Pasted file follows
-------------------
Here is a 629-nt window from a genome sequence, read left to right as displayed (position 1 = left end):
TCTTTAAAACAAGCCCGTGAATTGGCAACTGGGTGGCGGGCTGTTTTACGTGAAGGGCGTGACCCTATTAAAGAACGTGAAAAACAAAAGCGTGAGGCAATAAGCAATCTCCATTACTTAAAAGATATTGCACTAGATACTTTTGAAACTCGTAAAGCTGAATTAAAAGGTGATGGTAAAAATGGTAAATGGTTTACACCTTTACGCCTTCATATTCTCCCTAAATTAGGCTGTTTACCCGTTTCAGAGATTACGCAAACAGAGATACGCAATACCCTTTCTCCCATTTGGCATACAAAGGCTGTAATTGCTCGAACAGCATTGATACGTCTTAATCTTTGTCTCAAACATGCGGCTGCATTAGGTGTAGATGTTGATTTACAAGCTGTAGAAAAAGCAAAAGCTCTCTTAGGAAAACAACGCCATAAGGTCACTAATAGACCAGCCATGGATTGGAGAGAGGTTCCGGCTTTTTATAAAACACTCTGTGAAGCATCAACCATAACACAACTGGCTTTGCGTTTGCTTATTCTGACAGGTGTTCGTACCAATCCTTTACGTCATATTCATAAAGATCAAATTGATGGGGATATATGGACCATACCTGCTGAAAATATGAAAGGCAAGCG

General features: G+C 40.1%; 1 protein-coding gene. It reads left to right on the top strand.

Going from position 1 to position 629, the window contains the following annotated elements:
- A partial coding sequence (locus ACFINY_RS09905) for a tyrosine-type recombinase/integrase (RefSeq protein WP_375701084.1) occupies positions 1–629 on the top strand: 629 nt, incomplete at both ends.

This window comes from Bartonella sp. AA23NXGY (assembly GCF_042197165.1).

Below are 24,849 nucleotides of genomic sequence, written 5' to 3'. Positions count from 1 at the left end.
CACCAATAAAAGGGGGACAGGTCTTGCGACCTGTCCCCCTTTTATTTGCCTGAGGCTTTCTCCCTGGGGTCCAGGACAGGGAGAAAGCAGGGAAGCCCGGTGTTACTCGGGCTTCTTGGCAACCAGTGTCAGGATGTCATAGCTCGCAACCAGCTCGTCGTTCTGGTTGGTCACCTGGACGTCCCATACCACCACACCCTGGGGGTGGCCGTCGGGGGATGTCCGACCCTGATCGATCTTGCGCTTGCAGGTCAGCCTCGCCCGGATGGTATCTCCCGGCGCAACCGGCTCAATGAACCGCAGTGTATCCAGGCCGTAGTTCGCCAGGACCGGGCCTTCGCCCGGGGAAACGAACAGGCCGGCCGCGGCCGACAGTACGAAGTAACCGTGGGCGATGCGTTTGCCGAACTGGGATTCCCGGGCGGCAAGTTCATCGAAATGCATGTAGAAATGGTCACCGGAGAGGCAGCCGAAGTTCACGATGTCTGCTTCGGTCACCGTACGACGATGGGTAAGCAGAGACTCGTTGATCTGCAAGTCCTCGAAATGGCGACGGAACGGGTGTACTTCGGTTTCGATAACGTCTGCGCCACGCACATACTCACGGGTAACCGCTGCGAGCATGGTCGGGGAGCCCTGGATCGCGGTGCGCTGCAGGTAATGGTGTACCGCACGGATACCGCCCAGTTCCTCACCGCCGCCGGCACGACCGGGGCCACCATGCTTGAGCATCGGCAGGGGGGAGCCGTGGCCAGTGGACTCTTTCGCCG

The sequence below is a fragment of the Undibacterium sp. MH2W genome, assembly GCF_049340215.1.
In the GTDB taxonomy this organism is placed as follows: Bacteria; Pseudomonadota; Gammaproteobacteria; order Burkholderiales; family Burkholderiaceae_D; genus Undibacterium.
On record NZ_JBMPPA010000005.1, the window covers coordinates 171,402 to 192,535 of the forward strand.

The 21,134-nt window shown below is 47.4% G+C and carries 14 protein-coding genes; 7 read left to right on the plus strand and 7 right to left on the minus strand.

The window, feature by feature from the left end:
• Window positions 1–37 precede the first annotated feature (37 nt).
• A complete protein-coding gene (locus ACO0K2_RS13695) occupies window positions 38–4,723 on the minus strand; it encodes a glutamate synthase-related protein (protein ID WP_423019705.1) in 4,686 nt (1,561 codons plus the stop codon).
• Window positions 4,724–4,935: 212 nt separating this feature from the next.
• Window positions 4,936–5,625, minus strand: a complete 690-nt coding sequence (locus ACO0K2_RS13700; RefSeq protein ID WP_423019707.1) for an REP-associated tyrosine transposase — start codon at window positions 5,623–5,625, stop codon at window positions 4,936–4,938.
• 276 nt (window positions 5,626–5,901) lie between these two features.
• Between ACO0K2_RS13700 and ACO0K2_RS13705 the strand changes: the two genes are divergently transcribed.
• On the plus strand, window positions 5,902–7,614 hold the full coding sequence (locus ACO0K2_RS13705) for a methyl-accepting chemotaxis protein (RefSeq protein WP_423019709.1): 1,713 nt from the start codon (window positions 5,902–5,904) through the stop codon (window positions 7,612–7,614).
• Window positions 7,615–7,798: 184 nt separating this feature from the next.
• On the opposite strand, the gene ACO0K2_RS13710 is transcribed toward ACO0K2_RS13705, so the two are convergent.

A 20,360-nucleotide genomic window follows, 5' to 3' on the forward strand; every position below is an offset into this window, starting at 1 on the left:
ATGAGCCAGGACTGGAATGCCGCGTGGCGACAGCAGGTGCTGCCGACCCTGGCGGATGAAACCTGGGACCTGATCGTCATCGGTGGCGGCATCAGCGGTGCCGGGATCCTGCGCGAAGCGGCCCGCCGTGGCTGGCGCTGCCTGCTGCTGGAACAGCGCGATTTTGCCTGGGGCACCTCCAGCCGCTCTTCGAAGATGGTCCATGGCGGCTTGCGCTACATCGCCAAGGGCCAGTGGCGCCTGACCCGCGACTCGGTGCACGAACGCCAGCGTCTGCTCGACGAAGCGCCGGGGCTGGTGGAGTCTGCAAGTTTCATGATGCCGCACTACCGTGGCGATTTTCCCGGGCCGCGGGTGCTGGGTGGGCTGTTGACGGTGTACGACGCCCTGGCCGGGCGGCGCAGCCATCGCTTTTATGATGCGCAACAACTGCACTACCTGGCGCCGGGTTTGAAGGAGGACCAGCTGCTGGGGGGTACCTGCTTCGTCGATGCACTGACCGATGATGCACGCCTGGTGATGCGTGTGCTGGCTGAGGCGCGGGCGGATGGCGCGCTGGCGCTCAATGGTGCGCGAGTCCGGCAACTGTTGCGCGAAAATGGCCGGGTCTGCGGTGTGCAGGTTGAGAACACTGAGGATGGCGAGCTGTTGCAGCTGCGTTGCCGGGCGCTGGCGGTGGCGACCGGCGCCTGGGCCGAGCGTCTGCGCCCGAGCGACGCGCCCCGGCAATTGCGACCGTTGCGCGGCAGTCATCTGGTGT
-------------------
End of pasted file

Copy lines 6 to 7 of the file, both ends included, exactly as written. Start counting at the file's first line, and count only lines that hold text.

This window comes from Bartonella sp. AA23NXGY (assembly GCF_042197165.1).

Below are 24,849 nucleotides of genomic sequence, written 5' to 3'. Positions count from 1 at the left end.